New Report: Theft is Major Risk for Scan-And-Go Retailers
A study of more than 140 million scan-and-go transactions across 13 major retailers, found that scan-and-go technology actually hurts businesses. If a store did 10 percent of their sales through scan-and-go, product loss could go up an additional 1 percent. The risk increases based on the size of a shopper’s cart.
Shoppers with 50 items in their cart had a 60 percent chance of having at least one un-scanned item, while shoppers with 100 items had an 86 percent chance of error.
According to the National Retail Federation, retailers already lose around 1.4 percent of their product stock each year through theft, employee error and other factors, totaling more than $50 billion.
Since the grocery industry already navigates thin margins, an additional loss of up to 1 percent could be a significant blow. One more reason for retailers to think twice before automating the cashiers who help reduce theft and strengthen customer service.
Automation is the “invisible” apocalypse
Previous visions of a robot takeover show people replaced en masse, but a new study from the Netherlands of 5 million workers shows that the damage is happening in smaller increments – but still impacting huge numbers.
The authors find that automation drives workers away from their jobs, decreases the amount of days of work and a loss of around a tenth of their income. The problem with this type of disaster is that it reduces the impetus for policymakers to seriously plan for our new automation-impacted future.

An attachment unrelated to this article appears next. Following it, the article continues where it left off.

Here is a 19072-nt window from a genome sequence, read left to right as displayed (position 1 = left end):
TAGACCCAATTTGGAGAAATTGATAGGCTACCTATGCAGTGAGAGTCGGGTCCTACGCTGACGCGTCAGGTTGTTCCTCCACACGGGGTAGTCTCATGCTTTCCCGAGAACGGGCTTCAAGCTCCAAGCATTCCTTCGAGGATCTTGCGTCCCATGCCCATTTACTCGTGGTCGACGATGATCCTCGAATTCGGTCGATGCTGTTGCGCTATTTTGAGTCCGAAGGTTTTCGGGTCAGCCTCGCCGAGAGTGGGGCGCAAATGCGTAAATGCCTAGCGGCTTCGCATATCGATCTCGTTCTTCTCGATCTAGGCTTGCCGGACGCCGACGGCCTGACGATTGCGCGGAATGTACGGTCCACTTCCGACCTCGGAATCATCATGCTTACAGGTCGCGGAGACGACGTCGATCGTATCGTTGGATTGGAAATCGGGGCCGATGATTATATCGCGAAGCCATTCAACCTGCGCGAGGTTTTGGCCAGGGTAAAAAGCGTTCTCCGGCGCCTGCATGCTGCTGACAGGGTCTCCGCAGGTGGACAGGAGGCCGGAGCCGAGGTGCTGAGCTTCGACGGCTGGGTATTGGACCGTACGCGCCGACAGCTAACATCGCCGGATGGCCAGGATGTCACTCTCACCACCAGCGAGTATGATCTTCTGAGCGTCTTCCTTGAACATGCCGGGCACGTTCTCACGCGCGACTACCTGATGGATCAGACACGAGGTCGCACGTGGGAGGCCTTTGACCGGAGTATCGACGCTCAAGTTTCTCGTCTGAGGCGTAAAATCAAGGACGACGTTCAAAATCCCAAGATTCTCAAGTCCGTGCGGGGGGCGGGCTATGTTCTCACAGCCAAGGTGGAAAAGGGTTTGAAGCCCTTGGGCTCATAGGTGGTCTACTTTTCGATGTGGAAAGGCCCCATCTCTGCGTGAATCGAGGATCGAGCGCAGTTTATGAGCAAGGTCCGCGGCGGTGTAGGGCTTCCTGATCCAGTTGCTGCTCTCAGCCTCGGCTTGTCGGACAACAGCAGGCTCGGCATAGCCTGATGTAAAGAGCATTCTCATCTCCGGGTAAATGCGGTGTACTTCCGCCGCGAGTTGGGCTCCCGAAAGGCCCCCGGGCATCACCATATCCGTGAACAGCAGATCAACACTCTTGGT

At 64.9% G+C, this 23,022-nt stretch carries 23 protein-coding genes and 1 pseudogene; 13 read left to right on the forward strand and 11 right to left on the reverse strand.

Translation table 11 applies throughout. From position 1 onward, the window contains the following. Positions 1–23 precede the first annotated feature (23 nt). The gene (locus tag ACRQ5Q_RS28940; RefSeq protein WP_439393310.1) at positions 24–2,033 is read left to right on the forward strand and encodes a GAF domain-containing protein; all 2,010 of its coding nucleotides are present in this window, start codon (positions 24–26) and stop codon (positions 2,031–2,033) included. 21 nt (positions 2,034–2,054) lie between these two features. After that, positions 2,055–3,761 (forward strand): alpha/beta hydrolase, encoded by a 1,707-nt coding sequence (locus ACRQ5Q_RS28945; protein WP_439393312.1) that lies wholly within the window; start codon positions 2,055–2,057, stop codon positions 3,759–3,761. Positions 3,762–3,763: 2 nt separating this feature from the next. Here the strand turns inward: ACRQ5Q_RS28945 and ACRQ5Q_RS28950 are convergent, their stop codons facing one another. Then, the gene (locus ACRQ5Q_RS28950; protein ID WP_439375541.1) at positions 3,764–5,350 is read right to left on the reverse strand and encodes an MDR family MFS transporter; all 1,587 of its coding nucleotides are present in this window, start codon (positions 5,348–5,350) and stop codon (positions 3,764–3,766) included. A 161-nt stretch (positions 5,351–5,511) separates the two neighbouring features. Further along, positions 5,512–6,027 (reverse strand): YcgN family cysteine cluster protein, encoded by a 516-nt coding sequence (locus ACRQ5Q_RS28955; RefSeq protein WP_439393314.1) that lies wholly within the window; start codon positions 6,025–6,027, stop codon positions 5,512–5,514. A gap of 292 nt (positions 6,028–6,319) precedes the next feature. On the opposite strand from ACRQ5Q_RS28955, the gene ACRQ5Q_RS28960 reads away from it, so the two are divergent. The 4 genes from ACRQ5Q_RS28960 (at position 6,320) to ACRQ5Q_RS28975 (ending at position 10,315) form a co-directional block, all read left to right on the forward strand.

Automation Makes the Racial Wealth Gap Worse
As American jobs automate, the changes will impact people of color most. Already impacted by a major wealth gap, African Americans could potentially be set even further back by trends to automation that leave them without access to job centers or the skills they need for new jobs.
By 2030, the employment outlook for African American men is expected to worsen dramatically and that’s a population with twice the unemployment as white Americans.
Number of the Week: 200,000
That’s the number of bankers that will lose their jobs due to robots in the next ten years. And according to the report by Wells Fargo, it’s not just your neighborhood teller. It’s high-end traders, back office staffers and corporate rising stars that will all feel the axe.
Any upcoming stories about the impact of automation on the retail industry and the economy?
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